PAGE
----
- Specific Instructions – The Will maker should give instructions in terms of executing the Will. In case of specific execution, special directions/guidelines need to be provided by the Will maker in the Will.
- Witness – There should be a signature by the Will maker in the presence of at least two witnesses. The witnesses do not necessarily need to know the particulars of the Will and neither can they be the beneficiaries in the same Will. They just have to verify that the signature by the Will maker was done in their presence, before them.
- Signature – The Will maker should sign with the date on the Will after the last statement.
- Initial each page – After this, the date and place must also be written at the bottom of the Will. Every page of the will needs to be signed by the Will maker and the witnesses. Any correction made on the will must also be countersigned by the Will maker and the witnesses.
- Storing the Will: Make sure that the Will is stored in a safe place. If copies are made, they should be stored separately from the original will.
Some of the common blunders that occur while making a Will
- Steer clear of using complex or technical legal terms. Some people like using legal vocabulary while drafting wills. Unless the terms have been used correctly, this can be very confusing and often the layman is left baffled by what is written and can lead to misinterpretations. So, to avoid any misunderstanding, make sure the language used for drafting the will is simple, specific, and uncomplicated.
- Avoid allotting tenancy rights in the Wills. Generally, some people living as tenants in the same property for many generations, often pass on their tenancy in their Will, although it is not legal to do so. This is a common mistake and there are many cases pending before the courts regarding this issue. One cannot state in their will that a relative should become the tenant of the property, since the Will maker as a tenant, does not have any ownership right to the property, and right of tenancy is restricted to the landlord and the tenant and therefore non-transferable.
- Avoid making vague references in the Will with regards to the property or the beneficiary of the Will. For instance, “My property in Pune shall be allotted to my elder daughter”, here “property in Pune” is a vague description of the property as there may be many properties in Pune or even in the case of “Elder Daughter” the Will maker may have 3 daughters and elder daughter could mean the eldest of all or could mean elder of the youngest daughter. Hence, clarity in the description of the property and the beneficiary of the Will is very important. Even in the case of jewelry, a proper description of particular jewelry has to be given; if possible attaching a photo of the jewelry in the Will with makings is highly recommended.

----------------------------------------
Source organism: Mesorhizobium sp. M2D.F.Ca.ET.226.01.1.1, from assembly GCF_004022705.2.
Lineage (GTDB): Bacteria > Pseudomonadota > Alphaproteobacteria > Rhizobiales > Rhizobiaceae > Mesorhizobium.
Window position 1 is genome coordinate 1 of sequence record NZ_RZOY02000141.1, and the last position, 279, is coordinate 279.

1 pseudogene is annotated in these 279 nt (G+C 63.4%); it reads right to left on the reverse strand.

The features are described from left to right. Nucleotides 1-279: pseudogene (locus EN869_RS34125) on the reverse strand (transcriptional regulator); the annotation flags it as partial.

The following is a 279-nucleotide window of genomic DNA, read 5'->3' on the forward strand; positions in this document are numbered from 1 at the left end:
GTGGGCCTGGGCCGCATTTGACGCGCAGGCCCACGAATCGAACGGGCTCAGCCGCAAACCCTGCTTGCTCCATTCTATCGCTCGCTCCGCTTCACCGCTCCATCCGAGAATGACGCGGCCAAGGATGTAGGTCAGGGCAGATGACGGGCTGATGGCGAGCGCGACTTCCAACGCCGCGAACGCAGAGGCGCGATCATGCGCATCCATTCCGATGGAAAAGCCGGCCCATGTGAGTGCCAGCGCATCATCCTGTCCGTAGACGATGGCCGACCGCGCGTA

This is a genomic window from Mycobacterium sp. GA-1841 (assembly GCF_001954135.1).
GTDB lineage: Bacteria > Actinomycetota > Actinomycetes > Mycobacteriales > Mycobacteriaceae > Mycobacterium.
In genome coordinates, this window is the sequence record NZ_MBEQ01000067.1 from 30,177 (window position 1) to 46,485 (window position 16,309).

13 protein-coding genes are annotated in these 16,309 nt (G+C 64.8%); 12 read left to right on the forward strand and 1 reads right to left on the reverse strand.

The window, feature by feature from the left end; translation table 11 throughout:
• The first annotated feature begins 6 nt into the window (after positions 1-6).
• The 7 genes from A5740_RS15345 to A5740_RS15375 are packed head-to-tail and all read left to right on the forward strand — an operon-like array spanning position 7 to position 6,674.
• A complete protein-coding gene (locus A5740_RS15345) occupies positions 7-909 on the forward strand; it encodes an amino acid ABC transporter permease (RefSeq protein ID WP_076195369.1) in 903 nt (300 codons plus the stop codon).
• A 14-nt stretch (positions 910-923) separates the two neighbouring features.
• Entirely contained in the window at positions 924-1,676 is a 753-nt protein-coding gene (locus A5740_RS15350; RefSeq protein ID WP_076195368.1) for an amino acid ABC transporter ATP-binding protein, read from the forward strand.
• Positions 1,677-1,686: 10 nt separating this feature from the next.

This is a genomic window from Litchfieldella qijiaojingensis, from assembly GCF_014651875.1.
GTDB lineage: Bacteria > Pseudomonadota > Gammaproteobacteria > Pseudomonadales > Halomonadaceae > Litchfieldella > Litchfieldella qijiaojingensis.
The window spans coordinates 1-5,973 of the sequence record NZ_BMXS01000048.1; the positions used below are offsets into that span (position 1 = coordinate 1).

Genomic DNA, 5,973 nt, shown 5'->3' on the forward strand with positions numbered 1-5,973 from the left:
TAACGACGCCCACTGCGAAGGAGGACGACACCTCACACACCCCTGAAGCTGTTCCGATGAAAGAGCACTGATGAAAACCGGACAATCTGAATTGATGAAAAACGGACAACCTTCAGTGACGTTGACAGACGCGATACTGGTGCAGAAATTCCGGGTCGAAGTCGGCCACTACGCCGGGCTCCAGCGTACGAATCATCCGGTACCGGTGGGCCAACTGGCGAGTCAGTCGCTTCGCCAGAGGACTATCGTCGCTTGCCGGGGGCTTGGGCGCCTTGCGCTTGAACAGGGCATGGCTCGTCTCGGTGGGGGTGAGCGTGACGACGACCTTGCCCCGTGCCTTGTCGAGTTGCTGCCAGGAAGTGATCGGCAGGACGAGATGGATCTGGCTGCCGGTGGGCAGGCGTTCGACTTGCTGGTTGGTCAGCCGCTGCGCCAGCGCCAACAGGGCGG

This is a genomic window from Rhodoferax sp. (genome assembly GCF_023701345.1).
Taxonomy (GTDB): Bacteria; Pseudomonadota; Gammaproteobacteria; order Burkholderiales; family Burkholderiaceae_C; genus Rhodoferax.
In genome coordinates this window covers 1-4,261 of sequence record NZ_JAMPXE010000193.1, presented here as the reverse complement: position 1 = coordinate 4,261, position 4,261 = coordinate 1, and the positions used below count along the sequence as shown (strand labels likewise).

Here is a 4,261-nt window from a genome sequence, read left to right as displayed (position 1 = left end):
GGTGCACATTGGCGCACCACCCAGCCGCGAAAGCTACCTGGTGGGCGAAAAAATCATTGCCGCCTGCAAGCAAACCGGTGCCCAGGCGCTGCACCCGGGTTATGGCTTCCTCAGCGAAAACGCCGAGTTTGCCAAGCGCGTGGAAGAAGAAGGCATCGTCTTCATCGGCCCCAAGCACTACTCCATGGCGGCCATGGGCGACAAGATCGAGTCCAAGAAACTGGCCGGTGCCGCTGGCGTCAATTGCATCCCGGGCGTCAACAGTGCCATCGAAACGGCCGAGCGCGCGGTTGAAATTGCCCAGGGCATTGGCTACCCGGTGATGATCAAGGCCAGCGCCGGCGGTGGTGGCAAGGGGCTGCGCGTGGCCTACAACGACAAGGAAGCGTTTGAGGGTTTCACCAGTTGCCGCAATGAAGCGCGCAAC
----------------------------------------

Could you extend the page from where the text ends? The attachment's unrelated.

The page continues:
- A beneficiary in the Will should not be made a witness to the same Will. This can help authentication of the Will be fair, unbiased and not under any duress. Witnesses should be chosen carefully and of good character and standing in society and also such ones who are likely to be able to survive the Will maker.
- Do not forget to put the date on the Will as it will help identify the last Will in case there are many prior Wills. Many people have made many wills over their lifetime as and when the circumstances change. In such a scenario if the wills are not dated there can be confusion with regards to the last will and may cause disagreements and disputes amongst the beneficiaries leading them to the doors of the courts.
Execution of a Registered Will in India
For starting the process of execution of a registered Will in India, a Probate needs to be obtained from the competent court. A Probate of Will is a legal certification of the genuineness or authentication of the Will. When the competent court grants ‘letters of administration’, which is annexed with the Will, then it is said to be ‘grant of probate’.
A Probate can be obtained by filing a petition before the competent court along with a schedule of the property and annexing a copy of the Will for which a probate has to be obtained, to the petition as well. It should be specifically prayed to the competent court to grant probate to carry out the intention of the Will maker.
- Probate means the copy of a Will, which is ‘certified’ under the seal of a competent court, with a grant of administration to the estate of the Will maker. It is the conclusive evidence about the due execution and validity of the Will, and about the testamentary capacity of the Will maker.
For an un-registered Will, usually the executor would have one copy of the Will who will call upon the legal heirs of the Will maker to a joint meeting and read out the Will and take steps to execute the Will as per the Will maker’s wishes.